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Minas Tirith Forums » Library Council of Minas Tirith » How long elves stays in mandos (Page 1)
Author Topic: How long elves stays in mandos
Tar-Aldarion
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How long has the elves to be in mandos befor they can return.
and must fëanor stay there longer than the others?

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For the less even as for the greater there is some deed that he may accomplish but once only; and in that deed his heart shall rest.

— Fëanor, from the Quenta Silmarillion.

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Roll of Honor Thorin
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Great question!

I do not believe that there is any set time limit that a fea must remain in Mandos awaiting rebirth. I believe that the length of time between death and rebirth depends upon the way that particular elf lived and died. I think some people have even compared the Halls of Mandos with the Catholic idea of purgatory. Glorfindel probably came back fairly quickly, as he lived a model life and died facing the balrog over Gondolin, trying to save the people of the city. Feanor was not reincarnated. His Rebellion was too much, and I believe that he showed no remorse.

I apologize that I don’t have particular quotes handy. But I know that you just bought HoME X. I think Laws and Customs among the Eldar and Athrabeth Finrod ah Andreth should have some good information. They are not easy essays, but are very, very good. If no one else beats me to it, I’ll be back when I have some spare time with quotes.

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Roll of Honor Thorin
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Here are some quotes that may help.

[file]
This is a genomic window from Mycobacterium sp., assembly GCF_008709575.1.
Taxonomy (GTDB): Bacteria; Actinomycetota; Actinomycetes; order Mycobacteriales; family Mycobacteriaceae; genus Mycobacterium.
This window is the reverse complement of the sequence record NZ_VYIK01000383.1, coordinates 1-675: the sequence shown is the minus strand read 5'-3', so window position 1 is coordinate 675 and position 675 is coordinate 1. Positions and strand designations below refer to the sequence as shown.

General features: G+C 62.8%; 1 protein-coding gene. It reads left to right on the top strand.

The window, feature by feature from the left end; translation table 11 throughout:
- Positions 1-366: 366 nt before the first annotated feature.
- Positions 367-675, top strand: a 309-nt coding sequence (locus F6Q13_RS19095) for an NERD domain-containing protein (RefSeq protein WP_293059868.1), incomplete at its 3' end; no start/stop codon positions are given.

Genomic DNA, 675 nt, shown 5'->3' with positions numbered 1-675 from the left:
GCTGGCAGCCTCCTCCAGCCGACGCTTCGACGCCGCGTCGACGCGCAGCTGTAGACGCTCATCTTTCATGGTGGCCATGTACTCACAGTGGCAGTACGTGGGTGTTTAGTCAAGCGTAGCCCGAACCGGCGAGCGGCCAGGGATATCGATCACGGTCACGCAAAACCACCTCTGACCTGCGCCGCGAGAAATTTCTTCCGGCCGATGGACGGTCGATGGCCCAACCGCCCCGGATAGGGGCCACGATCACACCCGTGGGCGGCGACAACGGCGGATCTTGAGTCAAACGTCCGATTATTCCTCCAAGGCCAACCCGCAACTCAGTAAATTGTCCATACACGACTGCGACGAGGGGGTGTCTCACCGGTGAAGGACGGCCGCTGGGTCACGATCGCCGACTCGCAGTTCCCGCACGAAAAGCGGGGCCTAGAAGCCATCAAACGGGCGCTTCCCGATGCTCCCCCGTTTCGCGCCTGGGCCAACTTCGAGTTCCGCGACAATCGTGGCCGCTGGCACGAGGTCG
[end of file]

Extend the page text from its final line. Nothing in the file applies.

quote:
It was not lawful for the Valar to force a fea to return; but they could impose conditions, and judge whether return should be permitted at all, and if so, in what way or after how long. [Athrabeth Finrod ah Andreth, Morgoth’s Ring]
quote:
The length of time that they dwelt in Waiting was partly at the will of Namo the Judge, lord of Mandos, partly at their own will. The happiest fortune, they deemed, was after the Waiting to be reborn, for so the evil and grief that they had suffered in the curtailment of their natural course might be redressed. [Of Death and the Severance of Fea and Hröa, Morgoth’s Ring]
quote:
Not all who died suffered innocently. Moreover, some fear in grief or weariness gave up hope, and turning away from life relinquished their bodies, even though these might have been healed or were indeed unhurt. Few of these latter desired to be re-born, not at least until they had been long in ‘waiting’; some never returned. Of the others, the wrong-doers, many were held long in ‘waiting’, and some were not permitted to take up their lives again. [Of Re-birth and Other Dooms of Those that Go to Mandos, Morgoth’s Ring]